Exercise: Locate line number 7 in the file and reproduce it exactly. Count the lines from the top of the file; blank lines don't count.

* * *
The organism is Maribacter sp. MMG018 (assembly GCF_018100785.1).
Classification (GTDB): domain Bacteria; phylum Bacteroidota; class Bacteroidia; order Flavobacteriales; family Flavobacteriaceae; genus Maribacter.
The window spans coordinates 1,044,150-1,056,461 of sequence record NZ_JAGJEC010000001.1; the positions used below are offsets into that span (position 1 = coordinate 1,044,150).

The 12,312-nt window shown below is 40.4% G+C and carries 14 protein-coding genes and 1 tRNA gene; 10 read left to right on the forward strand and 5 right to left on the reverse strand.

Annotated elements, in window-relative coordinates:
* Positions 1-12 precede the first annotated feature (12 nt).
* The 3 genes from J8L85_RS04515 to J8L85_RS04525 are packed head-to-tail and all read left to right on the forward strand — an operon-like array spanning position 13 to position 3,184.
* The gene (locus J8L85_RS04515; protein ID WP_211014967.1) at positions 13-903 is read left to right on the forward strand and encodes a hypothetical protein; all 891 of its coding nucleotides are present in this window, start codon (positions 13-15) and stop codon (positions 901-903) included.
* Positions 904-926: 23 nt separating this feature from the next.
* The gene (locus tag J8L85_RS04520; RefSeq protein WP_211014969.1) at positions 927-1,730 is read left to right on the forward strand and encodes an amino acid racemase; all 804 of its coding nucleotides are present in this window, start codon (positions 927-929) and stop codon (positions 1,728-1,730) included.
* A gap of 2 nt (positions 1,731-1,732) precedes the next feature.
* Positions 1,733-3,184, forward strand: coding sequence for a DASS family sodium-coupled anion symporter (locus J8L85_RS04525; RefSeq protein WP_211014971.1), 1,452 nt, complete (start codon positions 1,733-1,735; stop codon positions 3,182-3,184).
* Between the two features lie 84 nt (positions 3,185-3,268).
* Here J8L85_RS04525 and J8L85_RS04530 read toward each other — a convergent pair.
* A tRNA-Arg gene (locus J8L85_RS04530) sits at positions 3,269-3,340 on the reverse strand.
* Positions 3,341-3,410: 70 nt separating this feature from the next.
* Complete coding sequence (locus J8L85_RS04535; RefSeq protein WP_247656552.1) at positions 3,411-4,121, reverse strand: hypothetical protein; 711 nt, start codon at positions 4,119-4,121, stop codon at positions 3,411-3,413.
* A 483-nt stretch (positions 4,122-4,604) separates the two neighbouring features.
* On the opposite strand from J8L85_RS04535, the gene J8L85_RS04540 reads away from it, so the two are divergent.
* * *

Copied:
* The 3 genes from J8L85_RS04515 to J8L85_RS04525 are packed head-to-tail and all read left to right on the forward strand — an operon-like array spanning position 13 to position 3,184.